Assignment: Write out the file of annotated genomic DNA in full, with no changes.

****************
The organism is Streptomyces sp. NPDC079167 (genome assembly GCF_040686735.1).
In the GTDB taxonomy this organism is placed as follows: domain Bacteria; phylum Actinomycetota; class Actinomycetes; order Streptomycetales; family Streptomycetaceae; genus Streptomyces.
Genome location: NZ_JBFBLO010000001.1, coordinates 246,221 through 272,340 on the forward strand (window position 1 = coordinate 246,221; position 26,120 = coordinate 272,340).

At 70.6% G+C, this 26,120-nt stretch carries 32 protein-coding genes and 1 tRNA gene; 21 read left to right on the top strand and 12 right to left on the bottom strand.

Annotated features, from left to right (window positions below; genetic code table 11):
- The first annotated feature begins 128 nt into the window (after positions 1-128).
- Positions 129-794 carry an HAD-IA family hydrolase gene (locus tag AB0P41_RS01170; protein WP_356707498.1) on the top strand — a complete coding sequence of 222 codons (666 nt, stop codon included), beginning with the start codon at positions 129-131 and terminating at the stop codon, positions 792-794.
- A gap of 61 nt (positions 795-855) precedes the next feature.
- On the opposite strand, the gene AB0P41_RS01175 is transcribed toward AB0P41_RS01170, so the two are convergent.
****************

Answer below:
The organism is Streptomyces sp. NPDC079167 (genome assembly GCF_040686735.1).
In the GTDB taxonomy this organism is placed as follows: domain Bacteria; phylum Actinomycetota; class Actinomycetes; order Streptomycetales; family Streptomycetaceae; genus Streptomyces.
Genome location: NZ_JBFBLO010000001.1, coordinates 246,221 through 272,340 on the forward strand (window position 1 = coordinate 246,221; position 26,120 = coordinate 272,340).

At 70.6% G+C, this 26,120-nt stretch carries 32 protein-coding genes and 1 tRNA gene; 21 read left to right on the top strand and 12 right to left on the bottom strand.

Annotated features, from left to right (window positions below; genetic code table 11):
- The first annotated feature begins 128 nt into the window (after positions 1-128).
- Positions 129-794 carry an HAD-IA family hydrolase gene (locus tag AB0P41_RS01170; protein WP_356707498.1) on the top strand — a complete coding sequence of 222 codons (666 nt, stop codon included), beginning with the start codon at positions 129-131 and terminating at the stop codon, positions 792-794.
- A gap of 61 nt (positions 795-855) precedes the next feature.
- On the opposite strand, the gene AB0P41_RS01175 is transcribed toward AB0P41_RS01170, so the two are convergent.